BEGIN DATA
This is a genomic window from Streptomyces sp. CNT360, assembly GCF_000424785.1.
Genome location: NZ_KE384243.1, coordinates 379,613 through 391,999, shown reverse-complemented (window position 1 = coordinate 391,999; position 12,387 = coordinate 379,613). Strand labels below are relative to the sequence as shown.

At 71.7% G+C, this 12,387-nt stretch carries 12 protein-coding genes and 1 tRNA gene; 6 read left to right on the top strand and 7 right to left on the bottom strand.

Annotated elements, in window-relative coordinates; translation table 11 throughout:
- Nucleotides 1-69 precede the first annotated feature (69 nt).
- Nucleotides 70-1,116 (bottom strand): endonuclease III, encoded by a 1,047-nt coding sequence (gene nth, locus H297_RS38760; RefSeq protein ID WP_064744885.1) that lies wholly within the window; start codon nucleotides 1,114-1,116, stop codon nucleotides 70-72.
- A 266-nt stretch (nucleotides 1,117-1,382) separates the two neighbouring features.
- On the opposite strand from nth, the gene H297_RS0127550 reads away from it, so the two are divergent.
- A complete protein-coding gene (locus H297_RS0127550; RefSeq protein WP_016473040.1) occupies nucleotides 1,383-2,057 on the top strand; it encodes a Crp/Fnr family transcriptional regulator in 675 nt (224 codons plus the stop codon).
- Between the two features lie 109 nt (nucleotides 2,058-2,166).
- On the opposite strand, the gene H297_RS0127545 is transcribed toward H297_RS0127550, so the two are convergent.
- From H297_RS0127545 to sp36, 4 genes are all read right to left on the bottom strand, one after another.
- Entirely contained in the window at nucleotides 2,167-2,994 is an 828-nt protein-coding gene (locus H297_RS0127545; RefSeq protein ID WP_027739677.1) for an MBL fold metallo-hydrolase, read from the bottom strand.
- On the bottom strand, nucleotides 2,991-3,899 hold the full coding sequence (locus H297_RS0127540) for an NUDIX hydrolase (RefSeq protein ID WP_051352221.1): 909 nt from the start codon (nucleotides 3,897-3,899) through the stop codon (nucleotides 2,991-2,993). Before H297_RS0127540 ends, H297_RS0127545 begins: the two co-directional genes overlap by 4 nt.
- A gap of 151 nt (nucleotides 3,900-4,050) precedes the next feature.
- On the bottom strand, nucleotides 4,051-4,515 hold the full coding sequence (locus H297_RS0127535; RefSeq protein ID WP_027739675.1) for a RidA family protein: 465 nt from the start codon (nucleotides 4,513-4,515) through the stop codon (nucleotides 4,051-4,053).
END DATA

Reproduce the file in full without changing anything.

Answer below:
This is a genomic window from Streptomyces sp. CNT360, assembly GCF_000424785.1.
Genome location: NZ_KE384243.1, coordinates 379,613 through 391,999, shown reverse-complemented (window position 1 = coordinate 391,999; position 12,387 = coordinate 379,613). Strand labels below are relative to the sequence as shown.

At 71.7% G+C, this 12,387-nt stretch carries 12 protein-coding genes and 1 tRNA gene; 6 read left to right on the top strand and 7 right to left on the bottom strand.

Annotated elements, in window-relative coordinates; translation table 11 throughout:
- Nucleotides 1-69 precede the first annotated feature (69 nt).
- Nucleotides 70-1,116 (bottom strand): endonuclease III, encoded by a 1,047-nt coding sequence (gene nth, locus H297_RS38760; RefSeq protein ID WP_064744885.1) that lies wholly within the window; start codon nucleotides 1,114-1,116, stop codon nucleotides 70-72.
- A 266-nt stretch (nucleotides 1,117-1,382) separates the two neighbouring features.
- On the opposite strand from nth, the gene H297_RS0127550 reads away from it, so the two are divergent.
- A complete protein-coding gene (locus H297_RS0127550; RefSeq protein WP_016473040.1) occupies nucleotides 1,383-2,057 on the top strand; it encodes a Crp/Fnr family transcriptional regulator in 675 nt (224 codons plus the stop codon).
- Between the two features lie 109 nt (nucleotides 2,058-2,166).
- On the opposite strand, the gene H297_RS0127545 is transcribed toward H297_RS0127550, so the two are convergent.
- From H297_RS0127545 to sp36, 4 genes are all read right to left on the bottom strand, one after another.
- Entirely contained in the window at nucleotides 2,167-2,994 is an 828-nt protein-coding gene (locus H297_RS0127545; RefSeq protein ID WP_027739677.1) for an MBL fold metallo-hydrolase, read from the bottom strand.
- On the bottom strand, nucleotides 2,991-3,899 hold the full coding sequence (locus H297_RS0127540) for an NUDIX hydrolase (RefSeq protein ID WP_051352221.1): 909 nt from the start codon (nucleotides 3,897-3,899) through the stop codon (nucleotides 2,991-2,993). Before H297_RS0127540 ends, H297_RS0127545 begins: the two co-directional genes overlap by 4 nt.
- A gap of 151 nt (nucleotides 3,900-4,050) precedes the next feature.
- On the bottom strand, nucleotides 4,051-4,515 hold the full coding sequence (locus H297_RS0127535; RefSeq protein ID WP_027739675.1) for a RidA family protein: 465 nt from the start codon (nucleotides 4,513-4,515) through the stop codon (nucleotides 4,051-4,053).